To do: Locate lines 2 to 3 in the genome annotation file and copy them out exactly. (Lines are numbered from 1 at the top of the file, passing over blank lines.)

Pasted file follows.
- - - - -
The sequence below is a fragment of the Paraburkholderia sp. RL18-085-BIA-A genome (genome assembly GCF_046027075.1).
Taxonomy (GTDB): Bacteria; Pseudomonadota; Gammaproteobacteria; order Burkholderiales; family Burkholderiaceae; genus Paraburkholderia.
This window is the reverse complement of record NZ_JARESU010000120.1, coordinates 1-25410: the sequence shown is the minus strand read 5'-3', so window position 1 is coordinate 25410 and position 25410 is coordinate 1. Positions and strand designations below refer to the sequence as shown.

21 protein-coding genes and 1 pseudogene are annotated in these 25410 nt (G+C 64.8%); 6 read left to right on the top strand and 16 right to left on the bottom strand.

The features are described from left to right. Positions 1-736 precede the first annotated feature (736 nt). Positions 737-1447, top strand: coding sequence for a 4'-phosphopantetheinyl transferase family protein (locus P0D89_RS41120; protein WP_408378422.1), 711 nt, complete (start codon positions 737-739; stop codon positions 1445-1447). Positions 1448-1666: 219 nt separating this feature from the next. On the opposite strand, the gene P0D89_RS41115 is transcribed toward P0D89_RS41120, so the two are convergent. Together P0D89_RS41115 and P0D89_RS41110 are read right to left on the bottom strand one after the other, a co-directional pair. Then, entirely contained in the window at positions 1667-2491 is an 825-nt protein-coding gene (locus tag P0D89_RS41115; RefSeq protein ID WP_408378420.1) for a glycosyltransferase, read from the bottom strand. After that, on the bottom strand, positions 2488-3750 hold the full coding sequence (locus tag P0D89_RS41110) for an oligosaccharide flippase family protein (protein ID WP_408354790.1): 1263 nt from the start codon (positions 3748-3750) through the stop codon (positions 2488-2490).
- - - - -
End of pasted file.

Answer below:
Taxonomy (GTDB): Bacteria; Pseudomonadota; Gammaproteobacteria; order Burkholderiales; family Burkholderiaceae; genus Paraburkholderia.
This window is the reverse complement of record NZ_JARESU010000120.1, coordinates 1-25410: the sequence shown is the minus strand read 5'-3', so window position 1 is coordinate 25410 and position 25410 is coordinate 1. Positions and strand designations below refer to the sequence as shown.